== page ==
The Royal Institution of Australia is an independent charity dedicated to connecting people with the world of science through news, videos, events and educational resources.
Our vision is of a media showcase for the wonders and achievements of Australian scientific discoveries, old and new: a suite of digital to inspire the young, satisfy the curious, explain the baffling and ask the impossible.
To find new ways for people to discover and understand science and how it shapes the world around us and touches all our lives.
The Royal Institution of Australia (RiAus) is a national scientific not-for-profit organisation with a mission to ‘bring science to people and people to science’. It opened in October 2009.
The concept of a Royal Institution of Australia was proposed by Baroness Professor Susan Greenfield CBE, as Thinker in Residence for the South Australian Government during 2004 and 2005. Greenfield was Director of the Royal Institution of Great Britain from 1998 to 2010. The South Australian Premier Mike Rann was receptive of the idea and secured State, Federal and private sector funding for the building and the programs. The Royal Institution of Australia’s inaugural Chairman is Peter Yates AM.
As a national hub for science communication, The Royal Institution of Australia promotes public awareness and understanding of science. The Institution highlights the importance of science in everyday life through Cosmos (print and online), the SCINEMA International Film Festival and the Australia’s Science Channel Education platform.
The Royal Institution of Australia foundation partners were the Government of South Australia, the Commonwealth Government and oil and gas company, Santos. It has a paid membership program, including both corporate and individual members.
The Royal Institution of Australia is the first and only sister organisation outside of the UK of the Royal Institution of Great Britain (RiGB).
The establishment of The Royal Institution of Australia was amongst the recommendations Professor Greenfield made during her Adelaide residency, which included initiatives to encourage collaboration and complementary research programs across South Australian universities, science communication programs for children, professional development for school teachers and the establishment of the Australian Science Media Centre. A key recommendation was the Bragg Initiative, which encouraged a relationship between South Australia and the RiGB and was taken up by the South Australian government.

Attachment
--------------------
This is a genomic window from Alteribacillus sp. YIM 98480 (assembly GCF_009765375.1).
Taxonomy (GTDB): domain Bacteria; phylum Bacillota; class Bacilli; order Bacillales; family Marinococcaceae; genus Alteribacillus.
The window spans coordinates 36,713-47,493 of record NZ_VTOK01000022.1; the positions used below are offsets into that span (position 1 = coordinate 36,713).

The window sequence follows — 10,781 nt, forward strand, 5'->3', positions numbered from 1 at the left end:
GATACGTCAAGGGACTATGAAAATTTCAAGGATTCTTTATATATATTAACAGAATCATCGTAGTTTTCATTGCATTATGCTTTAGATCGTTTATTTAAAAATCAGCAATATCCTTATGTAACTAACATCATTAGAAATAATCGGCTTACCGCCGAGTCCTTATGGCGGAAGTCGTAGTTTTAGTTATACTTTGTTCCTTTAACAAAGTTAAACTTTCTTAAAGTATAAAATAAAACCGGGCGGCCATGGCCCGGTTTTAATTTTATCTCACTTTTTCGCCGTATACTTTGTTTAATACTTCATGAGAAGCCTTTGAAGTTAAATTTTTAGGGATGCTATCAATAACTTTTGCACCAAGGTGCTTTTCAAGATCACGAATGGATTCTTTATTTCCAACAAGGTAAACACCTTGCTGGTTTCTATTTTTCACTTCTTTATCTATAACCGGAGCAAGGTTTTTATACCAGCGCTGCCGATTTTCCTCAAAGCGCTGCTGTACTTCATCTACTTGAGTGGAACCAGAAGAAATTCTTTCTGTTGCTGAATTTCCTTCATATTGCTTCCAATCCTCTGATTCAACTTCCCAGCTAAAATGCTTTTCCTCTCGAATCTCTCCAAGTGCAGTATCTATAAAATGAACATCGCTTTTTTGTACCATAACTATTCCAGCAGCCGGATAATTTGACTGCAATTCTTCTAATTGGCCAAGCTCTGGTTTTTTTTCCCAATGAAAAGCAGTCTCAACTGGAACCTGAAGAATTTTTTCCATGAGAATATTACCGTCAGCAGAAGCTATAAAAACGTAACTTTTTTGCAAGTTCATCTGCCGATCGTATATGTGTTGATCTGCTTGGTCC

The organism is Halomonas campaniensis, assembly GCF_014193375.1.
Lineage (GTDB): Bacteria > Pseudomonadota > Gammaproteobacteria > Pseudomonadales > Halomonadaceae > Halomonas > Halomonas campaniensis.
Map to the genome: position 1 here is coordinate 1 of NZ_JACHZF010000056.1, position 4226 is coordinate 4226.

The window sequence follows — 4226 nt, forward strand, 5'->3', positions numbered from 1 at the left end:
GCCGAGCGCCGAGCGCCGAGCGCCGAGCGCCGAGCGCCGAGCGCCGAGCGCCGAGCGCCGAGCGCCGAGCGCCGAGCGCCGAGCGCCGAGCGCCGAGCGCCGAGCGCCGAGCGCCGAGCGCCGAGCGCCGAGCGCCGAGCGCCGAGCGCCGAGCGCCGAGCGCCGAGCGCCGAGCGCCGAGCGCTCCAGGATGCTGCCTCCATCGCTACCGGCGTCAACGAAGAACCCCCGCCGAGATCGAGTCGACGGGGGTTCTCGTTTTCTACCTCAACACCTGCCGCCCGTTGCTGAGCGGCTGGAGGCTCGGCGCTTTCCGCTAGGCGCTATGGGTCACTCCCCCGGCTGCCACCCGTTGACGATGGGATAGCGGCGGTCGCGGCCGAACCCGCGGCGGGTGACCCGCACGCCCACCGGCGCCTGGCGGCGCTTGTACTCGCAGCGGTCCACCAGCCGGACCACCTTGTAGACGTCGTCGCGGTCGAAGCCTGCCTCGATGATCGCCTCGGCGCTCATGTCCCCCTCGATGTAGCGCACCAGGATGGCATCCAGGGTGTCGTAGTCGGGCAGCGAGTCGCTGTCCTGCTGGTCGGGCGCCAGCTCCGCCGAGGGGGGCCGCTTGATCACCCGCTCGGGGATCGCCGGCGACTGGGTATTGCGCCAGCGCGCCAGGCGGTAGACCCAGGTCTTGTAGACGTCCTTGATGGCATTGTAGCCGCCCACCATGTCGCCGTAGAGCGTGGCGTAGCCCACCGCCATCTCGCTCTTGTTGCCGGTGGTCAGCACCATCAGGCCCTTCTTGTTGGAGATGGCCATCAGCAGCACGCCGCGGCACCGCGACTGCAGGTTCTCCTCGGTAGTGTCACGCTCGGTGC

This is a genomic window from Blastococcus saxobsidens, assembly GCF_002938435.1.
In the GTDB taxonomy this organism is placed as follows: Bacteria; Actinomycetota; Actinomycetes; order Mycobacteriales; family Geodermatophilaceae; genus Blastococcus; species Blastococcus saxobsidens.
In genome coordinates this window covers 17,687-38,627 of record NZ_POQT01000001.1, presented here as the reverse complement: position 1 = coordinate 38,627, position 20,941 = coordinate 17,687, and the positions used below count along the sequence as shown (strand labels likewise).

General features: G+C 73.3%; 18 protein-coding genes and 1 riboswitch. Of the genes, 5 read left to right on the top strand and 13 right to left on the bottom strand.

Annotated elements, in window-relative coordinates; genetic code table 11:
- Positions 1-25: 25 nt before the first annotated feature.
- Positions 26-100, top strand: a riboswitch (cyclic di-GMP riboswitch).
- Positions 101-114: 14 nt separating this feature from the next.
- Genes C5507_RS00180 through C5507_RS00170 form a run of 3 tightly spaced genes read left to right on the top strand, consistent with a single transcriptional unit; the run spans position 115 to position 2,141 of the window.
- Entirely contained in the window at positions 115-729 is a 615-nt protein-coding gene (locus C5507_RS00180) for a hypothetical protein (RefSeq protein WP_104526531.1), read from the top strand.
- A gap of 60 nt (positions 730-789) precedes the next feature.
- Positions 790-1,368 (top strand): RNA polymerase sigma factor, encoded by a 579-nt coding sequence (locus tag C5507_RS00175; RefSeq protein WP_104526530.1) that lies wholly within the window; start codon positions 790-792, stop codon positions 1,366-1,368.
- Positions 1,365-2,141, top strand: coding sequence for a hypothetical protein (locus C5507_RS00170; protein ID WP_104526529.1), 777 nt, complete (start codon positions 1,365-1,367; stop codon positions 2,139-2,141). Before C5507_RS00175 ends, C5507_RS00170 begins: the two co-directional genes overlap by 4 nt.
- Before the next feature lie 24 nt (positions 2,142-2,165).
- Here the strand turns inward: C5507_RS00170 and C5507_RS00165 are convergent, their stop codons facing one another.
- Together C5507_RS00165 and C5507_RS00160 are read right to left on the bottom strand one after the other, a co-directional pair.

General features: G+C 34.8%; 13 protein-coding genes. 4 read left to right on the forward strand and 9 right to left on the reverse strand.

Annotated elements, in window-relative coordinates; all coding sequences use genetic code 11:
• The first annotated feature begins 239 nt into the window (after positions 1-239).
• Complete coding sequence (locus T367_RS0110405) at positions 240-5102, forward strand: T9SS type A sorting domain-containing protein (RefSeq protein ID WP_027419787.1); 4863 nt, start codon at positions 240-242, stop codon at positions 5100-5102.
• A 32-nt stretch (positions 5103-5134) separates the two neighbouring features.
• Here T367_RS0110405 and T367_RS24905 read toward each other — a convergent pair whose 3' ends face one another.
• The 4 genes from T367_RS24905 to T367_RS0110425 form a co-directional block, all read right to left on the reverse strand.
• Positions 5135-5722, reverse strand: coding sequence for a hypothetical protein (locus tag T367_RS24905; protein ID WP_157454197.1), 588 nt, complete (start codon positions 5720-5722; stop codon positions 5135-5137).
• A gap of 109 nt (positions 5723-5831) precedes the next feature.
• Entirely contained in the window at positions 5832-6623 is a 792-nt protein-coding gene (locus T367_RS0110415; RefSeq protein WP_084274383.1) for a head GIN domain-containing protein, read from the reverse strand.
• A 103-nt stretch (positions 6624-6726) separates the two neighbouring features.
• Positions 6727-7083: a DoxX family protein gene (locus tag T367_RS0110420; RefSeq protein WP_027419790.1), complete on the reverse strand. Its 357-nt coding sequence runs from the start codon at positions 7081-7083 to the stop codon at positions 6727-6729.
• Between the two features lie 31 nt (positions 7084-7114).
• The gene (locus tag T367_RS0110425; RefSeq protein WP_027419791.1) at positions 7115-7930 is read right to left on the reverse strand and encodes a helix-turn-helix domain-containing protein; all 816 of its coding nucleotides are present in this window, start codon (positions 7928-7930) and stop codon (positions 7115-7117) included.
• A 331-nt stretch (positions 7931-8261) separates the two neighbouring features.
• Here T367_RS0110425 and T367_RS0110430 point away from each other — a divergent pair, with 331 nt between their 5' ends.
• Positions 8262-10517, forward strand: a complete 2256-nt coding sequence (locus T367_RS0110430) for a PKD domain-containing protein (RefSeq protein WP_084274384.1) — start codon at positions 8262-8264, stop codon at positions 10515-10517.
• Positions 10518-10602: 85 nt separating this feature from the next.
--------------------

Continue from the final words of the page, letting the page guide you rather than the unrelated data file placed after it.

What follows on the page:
In June 2008, work commenced to convert the former Adelaide Stock Exchange building, which had remained empty for many years, into The Science Exchange.
The Royal Institution of Australia was opened on 8 October 2009 by the President of the Council of RiGB, HRH Prince Edward, Duke of Kent.
The Bragg Initiative, which led to the initial development of The Royal Institution of Australia, was named for William Henry Bragg and William Lawrence Bragg. This father and son team won the 1915 Nobel Prize in Physics for their ‘services in the analysis of crystal structures by means of X rays’. The Braggs hold a unique place in Australian and international history, as the only father-and-son team to be awarded a Nobel Prize. William (Henry) Bragg was the first Professor of Physics at the University of Adelaide and his son (William) Lawrence was born and educated in South Australia. Both returned to the UK and were subsequently Directors of The Royal Institution of Great Britain. Both father and son had an enormous passion for communicating science to the broader community. The Bragg Initiative was a program within the Department of the Premier and Cabinet, South Australian Government and was managed by Linda Cooper, Project Director.
Each year The Royal Institution of Australia celebrates this Bragg connection that links Australia and The Royal Institution of Great Britain (RiGB) and invites outstanding Australian scientists and science communicators to become Honorary Bragg Members. This prestigious award recognises their distinguished contribution to science and their support as ambassadors for The Royal Institution of Australia.
The Royal Institution of Australia has developed a variety of world-class products and platforms that allow scientists, researchers and media to connect with the community. These programs spotlight local, national and international scientific talent and develop public awareness of scientific topics.
The Royal Institution of Australia uses innovative and engaging platforms to engage including cultural fusions with the arts, hands-on activities, workshops, forums, debates, and presentations.
RiAus receives financial and in-kind support from members, corporate partners and donors.
Our foundation partners
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There’s never been a more important time to explain the facts, cherish evidence-based knowledge and to showcase the latest scientific, technological and engineering breakthroughs. Cosmos is published by The Royal Institution of Australia, a charity dedicated to connecting people with the world of science. Financial contributions, however big or small, help us provide access to trusted science information at a time when the world needs it most. Please support us by making a donation or purchasing a subscription today.